Because special needs individuals often receive governmental benefits due to their inability to earn money or make enough money to pay for their needs, they must have a trust set up to hold any money for them that is over $2,000. Money in excess of this will stop the influx of government benefits and make it difficult for the individual to receive adequate physical and medical care.
Special needs trusts come in several distinct varieties. First-party trusts are sometimes chosen by adults who want to fund an account before the onset of a disability. These people ensure that they have enough money set aside so that they can still receive Medicaid and other assets. However, third-party trusts are most commonly seen in special needs care. These trusts are typically funded by parents or other family members to provide for the child for the rest of his or her life.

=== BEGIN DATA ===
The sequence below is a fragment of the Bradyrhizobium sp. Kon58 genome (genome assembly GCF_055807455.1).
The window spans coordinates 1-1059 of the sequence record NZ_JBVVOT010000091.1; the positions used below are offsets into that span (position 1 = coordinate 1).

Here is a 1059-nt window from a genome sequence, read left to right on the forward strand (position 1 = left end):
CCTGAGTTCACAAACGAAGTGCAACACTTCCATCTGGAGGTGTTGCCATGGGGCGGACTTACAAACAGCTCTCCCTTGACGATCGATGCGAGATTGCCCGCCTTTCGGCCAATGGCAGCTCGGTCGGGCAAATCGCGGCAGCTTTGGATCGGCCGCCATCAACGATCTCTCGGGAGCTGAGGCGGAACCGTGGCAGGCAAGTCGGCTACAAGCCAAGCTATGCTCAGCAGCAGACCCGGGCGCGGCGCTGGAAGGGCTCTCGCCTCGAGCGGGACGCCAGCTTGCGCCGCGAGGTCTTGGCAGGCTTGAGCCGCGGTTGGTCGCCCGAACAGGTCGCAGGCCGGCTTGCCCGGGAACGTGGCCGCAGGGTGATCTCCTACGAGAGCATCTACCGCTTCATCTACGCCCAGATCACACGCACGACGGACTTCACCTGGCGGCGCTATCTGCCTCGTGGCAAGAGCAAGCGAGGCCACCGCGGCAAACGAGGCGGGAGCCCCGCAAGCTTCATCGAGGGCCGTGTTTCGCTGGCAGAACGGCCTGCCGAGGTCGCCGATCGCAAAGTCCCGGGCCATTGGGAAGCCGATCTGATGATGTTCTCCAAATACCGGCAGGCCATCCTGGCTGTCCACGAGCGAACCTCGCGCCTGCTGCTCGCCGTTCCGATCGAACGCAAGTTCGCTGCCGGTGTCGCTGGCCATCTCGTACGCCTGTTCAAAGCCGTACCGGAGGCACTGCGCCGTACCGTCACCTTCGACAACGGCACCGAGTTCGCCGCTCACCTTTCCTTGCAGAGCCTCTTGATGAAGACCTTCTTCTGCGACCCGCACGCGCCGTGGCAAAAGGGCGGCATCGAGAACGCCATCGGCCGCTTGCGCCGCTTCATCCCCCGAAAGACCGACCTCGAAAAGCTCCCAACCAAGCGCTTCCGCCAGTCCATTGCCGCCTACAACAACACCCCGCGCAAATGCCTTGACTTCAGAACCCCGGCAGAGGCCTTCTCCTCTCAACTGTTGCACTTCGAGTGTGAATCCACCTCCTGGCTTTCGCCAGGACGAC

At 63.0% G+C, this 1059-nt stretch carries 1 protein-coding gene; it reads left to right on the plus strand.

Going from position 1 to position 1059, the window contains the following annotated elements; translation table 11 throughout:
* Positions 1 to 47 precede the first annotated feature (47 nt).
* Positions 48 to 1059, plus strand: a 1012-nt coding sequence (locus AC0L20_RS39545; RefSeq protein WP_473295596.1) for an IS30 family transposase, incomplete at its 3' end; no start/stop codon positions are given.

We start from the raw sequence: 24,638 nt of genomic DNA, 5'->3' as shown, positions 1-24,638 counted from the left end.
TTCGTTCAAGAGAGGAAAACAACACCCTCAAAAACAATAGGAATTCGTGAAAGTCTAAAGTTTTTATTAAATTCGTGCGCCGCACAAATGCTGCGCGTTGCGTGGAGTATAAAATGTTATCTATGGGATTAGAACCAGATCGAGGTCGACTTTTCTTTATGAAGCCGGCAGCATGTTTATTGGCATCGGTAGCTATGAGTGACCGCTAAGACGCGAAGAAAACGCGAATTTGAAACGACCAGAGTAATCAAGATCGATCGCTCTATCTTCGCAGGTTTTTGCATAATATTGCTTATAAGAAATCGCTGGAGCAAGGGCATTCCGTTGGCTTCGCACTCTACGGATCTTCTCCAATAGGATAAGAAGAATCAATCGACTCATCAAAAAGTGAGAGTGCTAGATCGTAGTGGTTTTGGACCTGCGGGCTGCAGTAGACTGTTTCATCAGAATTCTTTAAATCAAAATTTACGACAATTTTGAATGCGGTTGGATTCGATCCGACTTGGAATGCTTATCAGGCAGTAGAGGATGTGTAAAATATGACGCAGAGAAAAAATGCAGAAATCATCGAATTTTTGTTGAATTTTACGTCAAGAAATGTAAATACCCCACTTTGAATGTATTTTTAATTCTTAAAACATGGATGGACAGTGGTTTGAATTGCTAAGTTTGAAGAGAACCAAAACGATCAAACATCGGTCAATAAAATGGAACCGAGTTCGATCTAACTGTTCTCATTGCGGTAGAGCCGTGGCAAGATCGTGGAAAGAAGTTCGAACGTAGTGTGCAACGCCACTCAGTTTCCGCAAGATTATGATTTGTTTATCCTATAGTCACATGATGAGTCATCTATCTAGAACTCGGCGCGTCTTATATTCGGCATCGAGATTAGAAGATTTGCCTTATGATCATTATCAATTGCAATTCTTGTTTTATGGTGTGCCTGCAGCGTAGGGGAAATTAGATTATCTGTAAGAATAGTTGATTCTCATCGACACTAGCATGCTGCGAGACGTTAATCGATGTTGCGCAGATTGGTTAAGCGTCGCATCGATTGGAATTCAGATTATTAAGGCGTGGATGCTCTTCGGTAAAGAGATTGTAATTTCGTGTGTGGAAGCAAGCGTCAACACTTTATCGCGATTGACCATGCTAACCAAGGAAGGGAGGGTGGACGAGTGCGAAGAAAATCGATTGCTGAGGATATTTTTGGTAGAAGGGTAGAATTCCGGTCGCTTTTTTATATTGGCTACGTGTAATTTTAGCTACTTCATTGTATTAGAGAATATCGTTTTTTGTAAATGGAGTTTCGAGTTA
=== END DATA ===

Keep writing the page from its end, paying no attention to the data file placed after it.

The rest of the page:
Estate planning and special needs trusts require a great deal of confusing paperwork. Getting proper legal and financial help is imperative to ensuring that the trust is set up correctly. Additionally, a professional will be aware of any changes to regulations that may affect the trust.
Every special needs trust will need someone who is set up over the trust to distribute the funds. The trustee must often pay bills, invest money and purchase necessary items for the special needs individual. The trustee is usually a family member, such as a parent or an older sibling, although it may occasionally be a disinterested third party.
It can be difficult for parents and other third parties to know how much money should go into the trust. Many parents simply put in as much as they can while still ensuring that they have enough money to live on themselves. However, one can get a good idea of how much will be needed by looking at current medical bills, rent, food and clothing charges and other common costs.